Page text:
Did you know that Christmas and New Year’s are secretly a Jewish holiday?
Well, not really. But maybe we can start an urban legend. An Internet hoax. A new Dan Brown novel. Or something.
I was thinking about how this week between Christmas and New Year’s always feels a little unmoored and other-worldly. Schools are closed; workplaces are half-empty. When I used to be employed at newspapers, this was always a bad week to get your phone calls returned and a good week to organize your files. Yesterday I tried to borrow some books from our local public library and discovered it is closed until January, due to a combination of holidays and budget cuts.
Then it occurred to me… maybe Christmas and New Year’s are just one long eight-day holiday!
We have a bunch of these in the Jewish calendar. Passover lasts for seven days in Israel and eight days in the Diaspora. Sukkot lasts for seven days. Chanukah lasts for eight days. Orthodox Jews limit the kinds of work they do during chol ha’moed, the middle days of Sukkot and Passover. This final week of December feels similar to my vague, decades-old memories of Passover in Israel – schools were closed, some businesses were closed, families took vacations, everything slowed down a bit.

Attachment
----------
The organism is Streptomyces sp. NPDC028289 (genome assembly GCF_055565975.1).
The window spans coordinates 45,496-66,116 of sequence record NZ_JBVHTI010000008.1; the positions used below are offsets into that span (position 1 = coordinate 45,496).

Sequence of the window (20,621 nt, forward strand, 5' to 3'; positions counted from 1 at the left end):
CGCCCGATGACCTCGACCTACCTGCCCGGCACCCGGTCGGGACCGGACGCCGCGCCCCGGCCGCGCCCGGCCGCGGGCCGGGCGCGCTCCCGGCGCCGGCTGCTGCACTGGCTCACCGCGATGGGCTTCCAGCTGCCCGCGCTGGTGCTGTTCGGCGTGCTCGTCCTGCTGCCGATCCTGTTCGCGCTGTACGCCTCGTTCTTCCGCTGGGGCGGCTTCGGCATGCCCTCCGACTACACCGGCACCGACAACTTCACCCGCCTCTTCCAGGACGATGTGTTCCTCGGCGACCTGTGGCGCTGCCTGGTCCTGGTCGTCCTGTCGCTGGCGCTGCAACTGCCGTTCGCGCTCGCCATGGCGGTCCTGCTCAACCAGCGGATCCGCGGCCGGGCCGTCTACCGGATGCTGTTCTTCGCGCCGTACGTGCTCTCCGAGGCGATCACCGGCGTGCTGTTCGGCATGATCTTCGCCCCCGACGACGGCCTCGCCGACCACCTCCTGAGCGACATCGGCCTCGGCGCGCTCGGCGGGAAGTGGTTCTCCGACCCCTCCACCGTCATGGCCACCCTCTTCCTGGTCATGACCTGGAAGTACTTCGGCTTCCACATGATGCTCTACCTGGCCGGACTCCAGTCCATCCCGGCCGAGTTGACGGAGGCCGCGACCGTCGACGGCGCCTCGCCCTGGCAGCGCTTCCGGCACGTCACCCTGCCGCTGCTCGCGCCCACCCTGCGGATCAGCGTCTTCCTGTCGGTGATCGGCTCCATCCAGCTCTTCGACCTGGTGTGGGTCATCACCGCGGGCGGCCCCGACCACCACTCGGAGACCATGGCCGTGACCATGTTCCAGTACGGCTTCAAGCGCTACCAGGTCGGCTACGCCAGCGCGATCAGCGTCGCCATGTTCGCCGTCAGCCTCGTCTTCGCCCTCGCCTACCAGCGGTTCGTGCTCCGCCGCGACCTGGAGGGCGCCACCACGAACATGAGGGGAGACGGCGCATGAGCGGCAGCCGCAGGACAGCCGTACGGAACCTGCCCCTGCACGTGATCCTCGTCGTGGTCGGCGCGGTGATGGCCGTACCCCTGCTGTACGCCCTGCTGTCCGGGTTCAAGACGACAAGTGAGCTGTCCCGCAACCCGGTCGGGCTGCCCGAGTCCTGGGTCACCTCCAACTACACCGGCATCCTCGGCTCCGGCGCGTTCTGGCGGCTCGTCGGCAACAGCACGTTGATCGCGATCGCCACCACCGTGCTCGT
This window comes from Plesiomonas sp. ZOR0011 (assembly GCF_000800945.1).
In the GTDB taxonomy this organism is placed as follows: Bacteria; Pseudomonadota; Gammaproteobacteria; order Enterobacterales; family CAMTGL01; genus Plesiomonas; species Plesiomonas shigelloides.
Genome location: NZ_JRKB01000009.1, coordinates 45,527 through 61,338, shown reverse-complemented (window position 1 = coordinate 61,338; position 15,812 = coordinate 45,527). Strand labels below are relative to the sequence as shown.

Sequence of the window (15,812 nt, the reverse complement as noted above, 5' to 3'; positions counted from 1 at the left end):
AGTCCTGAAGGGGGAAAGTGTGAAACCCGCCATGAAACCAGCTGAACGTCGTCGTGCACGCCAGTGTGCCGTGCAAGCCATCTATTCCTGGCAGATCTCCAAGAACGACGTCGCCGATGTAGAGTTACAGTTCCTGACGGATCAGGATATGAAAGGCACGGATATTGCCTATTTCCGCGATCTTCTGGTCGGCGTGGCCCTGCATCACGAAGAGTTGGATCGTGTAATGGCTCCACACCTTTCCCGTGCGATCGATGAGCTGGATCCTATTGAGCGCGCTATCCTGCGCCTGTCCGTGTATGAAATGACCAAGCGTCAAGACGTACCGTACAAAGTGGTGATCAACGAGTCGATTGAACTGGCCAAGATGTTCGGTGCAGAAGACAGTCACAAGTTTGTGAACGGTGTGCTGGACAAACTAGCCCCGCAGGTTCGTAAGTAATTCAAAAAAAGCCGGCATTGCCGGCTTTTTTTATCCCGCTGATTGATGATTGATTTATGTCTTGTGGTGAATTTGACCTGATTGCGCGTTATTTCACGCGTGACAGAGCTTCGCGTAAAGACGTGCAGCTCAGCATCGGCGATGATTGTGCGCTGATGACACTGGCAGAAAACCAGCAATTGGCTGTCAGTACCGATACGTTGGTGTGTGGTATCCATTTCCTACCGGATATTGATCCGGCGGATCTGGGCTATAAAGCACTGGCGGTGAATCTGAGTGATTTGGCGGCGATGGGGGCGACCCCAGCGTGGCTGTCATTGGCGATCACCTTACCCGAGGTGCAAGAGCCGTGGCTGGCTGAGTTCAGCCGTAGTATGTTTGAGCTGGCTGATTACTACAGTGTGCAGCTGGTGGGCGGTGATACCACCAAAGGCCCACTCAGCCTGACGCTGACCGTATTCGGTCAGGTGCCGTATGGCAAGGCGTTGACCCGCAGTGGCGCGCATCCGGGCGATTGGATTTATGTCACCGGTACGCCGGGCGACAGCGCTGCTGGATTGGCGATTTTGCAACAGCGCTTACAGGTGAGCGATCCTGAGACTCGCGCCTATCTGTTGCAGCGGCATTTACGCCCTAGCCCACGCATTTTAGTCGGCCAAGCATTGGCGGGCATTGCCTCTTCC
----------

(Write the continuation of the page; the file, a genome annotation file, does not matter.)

I guess Christmas at one point had 12 days of geese a-laying and lords a-leaping. But unfortunately for the goose and lord industries, no one here in the U.S. seems to celebrate 12 days of it.
So forget the 12 days or even Twelfth Night. What we’ve got is one eight-day-long holiday that begins with Christmas and ends with New Year’s.
So, happy Christmayear! Let’s formalize its rituals: Eating leftovers. Re-gifting fruitcake. Wondering whether to join a health club on Jan. 2nd. Waiting in vain for people to respond to business calls or emails.
And let’s bring Christmayear out of the closet. Eight days – clearly an unrecognized Jewish holiday.